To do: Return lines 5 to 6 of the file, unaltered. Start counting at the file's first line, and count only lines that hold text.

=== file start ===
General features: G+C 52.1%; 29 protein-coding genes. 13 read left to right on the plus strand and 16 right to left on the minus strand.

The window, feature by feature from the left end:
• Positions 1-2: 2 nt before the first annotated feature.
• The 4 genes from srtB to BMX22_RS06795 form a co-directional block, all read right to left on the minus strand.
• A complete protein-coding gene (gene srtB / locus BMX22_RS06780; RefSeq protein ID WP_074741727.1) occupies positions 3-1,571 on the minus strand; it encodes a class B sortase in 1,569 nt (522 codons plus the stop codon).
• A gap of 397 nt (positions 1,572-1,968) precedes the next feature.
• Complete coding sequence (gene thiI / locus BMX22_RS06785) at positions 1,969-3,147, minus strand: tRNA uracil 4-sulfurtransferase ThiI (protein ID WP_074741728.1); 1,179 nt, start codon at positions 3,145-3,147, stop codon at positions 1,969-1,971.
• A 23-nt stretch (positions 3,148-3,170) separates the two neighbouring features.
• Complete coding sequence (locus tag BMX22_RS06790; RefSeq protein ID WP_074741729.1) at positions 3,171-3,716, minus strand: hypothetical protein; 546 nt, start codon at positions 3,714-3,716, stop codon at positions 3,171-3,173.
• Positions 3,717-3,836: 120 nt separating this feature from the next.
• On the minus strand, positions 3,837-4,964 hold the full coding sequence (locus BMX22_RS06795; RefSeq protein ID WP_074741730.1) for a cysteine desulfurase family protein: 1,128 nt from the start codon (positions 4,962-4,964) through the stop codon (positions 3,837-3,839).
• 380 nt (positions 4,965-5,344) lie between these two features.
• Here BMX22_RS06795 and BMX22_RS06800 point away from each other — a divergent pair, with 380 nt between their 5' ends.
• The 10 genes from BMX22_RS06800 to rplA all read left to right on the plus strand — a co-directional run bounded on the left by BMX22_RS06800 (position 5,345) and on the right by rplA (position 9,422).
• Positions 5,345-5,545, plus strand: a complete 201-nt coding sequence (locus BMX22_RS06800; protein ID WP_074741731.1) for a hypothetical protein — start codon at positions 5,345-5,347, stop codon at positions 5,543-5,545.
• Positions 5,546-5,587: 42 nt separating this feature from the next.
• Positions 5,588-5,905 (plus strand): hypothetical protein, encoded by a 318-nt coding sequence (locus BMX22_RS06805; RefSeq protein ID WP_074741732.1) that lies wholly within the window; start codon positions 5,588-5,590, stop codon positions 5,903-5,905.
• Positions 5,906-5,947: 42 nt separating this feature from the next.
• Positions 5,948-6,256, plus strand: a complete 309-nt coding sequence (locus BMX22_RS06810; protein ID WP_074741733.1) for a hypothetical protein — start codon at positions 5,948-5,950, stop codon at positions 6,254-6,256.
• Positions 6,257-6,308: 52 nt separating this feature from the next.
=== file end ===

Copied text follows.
• A complete protein-coding gene (gene srtB / locus BMX22_RS06780; RefSeq protein ID WP_074741727.1) occupies positions 3-1,571 on the minus strand; it encodes a class B sortase in 1,569 nt (522 codons plus the stop codon).
• A gap of 397 nt (positions 1,572-1,968) precedes the next feature.